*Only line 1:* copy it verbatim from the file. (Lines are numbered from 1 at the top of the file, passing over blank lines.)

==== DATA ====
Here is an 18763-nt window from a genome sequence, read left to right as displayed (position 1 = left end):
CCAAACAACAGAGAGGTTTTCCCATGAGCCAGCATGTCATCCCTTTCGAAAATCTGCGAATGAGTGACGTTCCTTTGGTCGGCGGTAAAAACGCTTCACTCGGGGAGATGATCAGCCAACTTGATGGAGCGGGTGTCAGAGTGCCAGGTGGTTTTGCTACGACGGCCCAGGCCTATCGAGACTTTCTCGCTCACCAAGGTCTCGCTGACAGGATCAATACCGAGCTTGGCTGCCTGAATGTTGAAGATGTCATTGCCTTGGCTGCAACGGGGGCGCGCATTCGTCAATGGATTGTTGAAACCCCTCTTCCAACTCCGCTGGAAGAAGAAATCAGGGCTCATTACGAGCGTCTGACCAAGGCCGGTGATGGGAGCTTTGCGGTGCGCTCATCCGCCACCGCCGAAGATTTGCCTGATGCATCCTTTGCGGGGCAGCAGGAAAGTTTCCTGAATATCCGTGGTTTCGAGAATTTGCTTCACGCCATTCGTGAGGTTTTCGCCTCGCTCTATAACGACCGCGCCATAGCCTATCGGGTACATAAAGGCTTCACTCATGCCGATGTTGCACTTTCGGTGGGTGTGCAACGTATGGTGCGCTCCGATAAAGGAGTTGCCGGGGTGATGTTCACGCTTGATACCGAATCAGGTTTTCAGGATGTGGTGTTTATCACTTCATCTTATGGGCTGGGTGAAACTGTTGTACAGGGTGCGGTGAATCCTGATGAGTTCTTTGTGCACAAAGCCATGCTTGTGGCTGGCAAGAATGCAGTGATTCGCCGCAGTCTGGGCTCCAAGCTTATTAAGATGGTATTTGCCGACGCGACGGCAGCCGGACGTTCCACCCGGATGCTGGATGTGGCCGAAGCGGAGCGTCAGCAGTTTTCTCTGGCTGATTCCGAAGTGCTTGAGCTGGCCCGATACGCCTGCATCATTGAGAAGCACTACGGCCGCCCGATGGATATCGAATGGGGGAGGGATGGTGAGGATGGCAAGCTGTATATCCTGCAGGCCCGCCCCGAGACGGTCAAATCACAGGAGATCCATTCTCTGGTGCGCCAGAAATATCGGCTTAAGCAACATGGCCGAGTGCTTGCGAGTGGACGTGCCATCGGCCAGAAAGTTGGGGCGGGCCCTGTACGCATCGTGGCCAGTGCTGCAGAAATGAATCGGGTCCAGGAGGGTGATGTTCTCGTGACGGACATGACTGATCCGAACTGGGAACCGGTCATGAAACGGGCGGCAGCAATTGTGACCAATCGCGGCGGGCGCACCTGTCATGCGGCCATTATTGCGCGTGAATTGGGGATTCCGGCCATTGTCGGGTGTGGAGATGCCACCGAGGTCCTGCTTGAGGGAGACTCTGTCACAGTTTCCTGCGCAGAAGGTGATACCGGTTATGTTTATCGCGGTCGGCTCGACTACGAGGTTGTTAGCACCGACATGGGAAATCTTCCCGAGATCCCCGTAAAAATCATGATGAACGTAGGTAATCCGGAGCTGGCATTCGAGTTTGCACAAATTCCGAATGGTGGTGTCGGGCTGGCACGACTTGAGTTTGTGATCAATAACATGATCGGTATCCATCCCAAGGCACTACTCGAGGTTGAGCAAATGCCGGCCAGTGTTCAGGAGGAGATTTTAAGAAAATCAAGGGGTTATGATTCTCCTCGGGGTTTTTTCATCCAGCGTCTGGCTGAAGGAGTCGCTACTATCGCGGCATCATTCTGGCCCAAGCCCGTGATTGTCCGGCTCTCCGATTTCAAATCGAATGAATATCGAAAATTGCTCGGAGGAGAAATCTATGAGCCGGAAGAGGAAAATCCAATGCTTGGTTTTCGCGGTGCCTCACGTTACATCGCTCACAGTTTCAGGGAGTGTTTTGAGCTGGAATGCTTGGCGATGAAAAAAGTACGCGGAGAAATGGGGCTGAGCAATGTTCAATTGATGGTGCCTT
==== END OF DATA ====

Here is an 18763-nt window from a genome sequence, read left to right as displayed (position 1 = left end):